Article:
“Would you like to be able to taste, Isaac?”
It takes quite a bit of work to prepare a sense of taste. It also does not come cheap. She asks for additional funding from the Japanese and US investors, and has to order the parts needed from labs in South Korea. The olfactory technologies are experimental at best, but June decides to build a taste of smell as well when she’s at it, since it is basically the same structure required except for that it would be activated by doing a sniffing motion with the nose and filter air instead of liquids.
The Dean of the Faculty of Robotics, June’s superior by many levels of obscure university hierarchy, looks worried on the Tuesday morning that June visits his impeccable office. She takes a seat in the peach leather armchair across from the man.
“We want to see some results by the Robot Exhibition. Tokyo needs to be convinced that we are doing… something. Your research has not been fruitless, miss Remi, but understand this. We need those results, and your resources have been limitless this far. The Isaac-project is growing,” he catches the next word with his hand, “Outdated. Our competitors in the US are launching models that can work in hospital environments, factory workers, warehouses, kindergartens… And you are giving the Isaac-project a simulated sense of taste?”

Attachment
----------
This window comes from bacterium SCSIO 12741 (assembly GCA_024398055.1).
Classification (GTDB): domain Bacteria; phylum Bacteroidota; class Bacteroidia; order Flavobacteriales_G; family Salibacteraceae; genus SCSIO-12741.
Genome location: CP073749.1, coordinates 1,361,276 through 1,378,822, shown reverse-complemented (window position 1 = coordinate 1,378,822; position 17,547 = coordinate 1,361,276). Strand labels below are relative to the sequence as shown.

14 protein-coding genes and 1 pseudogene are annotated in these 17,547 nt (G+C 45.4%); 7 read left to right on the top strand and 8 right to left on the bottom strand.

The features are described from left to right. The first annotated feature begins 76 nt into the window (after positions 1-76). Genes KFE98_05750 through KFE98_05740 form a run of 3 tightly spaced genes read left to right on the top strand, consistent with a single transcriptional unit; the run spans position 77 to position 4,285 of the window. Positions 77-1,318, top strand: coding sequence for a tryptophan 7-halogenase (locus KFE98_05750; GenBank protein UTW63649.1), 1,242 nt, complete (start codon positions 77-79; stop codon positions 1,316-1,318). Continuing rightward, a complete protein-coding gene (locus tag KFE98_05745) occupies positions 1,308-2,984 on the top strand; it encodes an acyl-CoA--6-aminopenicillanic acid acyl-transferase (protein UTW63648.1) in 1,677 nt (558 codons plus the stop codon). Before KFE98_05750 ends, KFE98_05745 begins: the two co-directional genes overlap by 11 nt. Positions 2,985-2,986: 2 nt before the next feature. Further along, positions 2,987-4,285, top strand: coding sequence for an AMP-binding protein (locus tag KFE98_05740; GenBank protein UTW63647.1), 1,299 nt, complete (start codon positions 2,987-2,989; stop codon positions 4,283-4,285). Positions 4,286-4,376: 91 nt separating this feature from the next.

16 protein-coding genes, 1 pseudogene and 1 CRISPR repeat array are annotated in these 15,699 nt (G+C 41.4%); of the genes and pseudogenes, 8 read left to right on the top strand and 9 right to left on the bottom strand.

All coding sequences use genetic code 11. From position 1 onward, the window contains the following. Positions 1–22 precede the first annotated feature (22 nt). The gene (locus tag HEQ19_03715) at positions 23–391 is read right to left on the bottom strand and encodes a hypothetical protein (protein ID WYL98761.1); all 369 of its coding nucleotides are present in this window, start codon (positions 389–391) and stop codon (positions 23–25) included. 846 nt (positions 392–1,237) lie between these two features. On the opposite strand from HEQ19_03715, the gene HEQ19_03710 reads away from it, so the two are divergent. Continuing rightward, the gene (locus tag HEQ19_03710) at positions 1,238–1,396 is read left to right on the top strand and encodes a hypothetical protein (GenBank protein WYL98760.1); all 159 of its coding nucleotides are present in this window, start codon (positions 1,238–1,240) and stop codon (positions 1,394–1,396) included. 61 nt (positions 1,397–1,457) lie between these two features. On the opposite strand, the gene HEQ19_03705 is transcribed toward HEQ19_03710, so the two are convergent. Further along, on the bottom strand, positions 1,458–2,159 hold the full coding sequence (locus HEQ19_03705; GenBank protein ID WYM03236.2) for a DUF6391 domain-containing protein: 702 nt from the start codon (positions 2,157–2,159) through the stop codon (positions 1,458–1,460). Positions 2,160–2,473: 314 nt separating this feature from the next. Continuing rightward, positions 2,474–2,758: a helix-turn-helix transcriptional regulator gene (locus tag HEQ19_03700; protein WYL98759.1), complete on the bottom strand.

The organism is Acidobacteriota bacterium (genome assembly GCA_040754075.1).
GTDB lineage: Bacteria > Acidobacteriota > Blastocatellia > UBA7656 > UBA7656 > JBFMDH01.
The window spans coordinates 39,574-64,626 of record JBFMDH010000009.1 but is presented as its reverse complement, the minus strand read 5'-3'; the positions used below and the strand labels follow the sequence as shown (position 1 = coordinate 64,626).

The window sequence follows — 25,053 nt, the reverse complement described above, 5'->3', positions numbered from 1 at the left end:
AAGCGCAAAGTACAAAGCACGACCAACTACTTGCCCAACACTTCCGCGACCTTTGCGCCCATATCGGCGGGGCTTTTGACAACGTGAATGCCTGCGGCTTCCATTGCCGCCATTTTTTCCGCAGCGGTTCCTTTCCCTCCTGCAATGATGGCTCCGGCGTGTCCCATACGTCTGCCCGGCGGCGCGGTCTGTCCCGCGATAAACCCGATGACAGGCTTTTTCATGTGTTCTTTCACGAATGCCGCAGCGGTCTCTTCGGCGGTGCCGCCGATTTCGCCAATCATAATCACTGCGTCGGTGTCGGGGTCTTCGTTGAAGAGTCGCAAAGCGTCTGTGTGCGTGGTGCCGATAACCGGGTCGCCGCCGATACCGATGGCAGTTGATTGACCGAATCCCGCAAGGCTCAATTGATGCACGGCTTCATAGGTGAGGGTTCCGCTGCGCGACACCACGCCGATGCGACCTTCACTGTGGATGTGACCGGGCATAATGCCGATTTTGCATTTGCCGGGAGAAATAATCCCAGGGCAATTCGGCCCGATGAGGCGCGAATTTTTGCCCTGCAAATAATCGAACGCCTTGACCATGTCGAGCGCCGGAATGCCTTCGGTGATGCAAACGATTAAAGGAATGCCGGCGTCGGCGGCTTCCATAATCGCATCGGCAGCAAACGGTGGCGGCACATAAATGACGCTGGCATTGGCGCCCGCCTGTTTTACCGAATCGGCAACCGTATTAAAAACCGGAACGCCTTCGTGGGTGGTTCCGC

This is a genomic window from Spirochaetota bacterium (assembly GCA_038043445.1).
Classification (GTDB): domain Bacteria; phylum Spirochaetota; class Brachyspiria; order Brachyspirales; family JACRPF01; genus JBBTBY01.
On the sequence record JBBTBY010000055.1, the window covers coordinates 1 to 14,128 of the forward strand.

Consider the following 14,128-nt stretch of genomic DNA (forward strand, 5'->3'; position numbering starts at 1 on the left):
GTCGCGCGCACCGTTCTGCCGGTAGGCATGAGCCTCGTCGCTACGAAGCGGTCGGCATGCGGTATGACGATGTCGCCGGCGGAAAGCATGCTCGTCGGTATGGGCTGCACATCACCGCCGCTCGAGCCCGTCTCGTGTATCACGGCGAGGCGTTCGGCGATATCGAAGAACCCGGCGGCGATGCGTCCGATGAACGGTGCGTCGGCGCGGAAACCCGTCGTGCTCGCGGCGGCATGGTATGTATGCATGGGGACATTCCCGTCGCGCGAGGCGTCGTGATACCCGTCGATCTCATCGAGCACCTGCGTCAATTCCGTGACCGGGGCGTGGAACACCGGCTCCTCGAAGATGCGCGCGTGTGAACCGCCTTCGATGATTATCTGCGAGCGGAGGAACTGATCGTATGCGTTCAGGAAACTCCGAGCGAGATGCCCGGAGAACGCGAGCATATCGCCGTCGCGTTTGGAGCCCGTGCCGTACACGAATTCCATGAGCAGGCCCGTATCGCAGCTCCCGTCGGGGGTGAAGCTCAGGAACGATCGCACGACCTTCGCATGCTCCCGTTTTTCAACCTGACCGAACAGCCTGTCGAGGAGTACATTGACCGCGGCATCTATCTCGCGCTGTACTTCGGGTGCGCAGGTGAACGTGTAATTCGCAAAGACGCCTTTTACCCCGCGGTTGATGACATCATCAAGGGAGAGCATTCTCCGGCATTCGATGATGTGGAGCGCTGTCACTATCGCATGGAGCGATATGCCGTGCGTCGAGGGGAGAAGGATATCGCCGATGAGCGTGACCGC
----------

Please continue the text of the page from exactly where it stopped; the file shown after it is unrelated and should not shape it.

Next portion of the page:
“To appease investors?”
“Good. But by the end of the year, I expect a product, else I am withdrawing this project from you.”
June works very hard, and at the end of August, Isaac has his first taste experience.
“I have something here for you to taste”, she says one afternoon and picks a vial of clear liquid from her backpack pocket. The doll stands up and approaches her with a smile as she sets up the video camera.
“I can’t be sure how strong the taste will be for you, Isaac. Here you go.”
The doll takes the vial into his hands with an excited smile.
June forgets to analyze what parts of his basic or advanced behaviour patterns activate as he instantly removes the plug, lifts the little vial and gives a brave smile:
“Cheers,” he exclaims, then he tilts the vial back.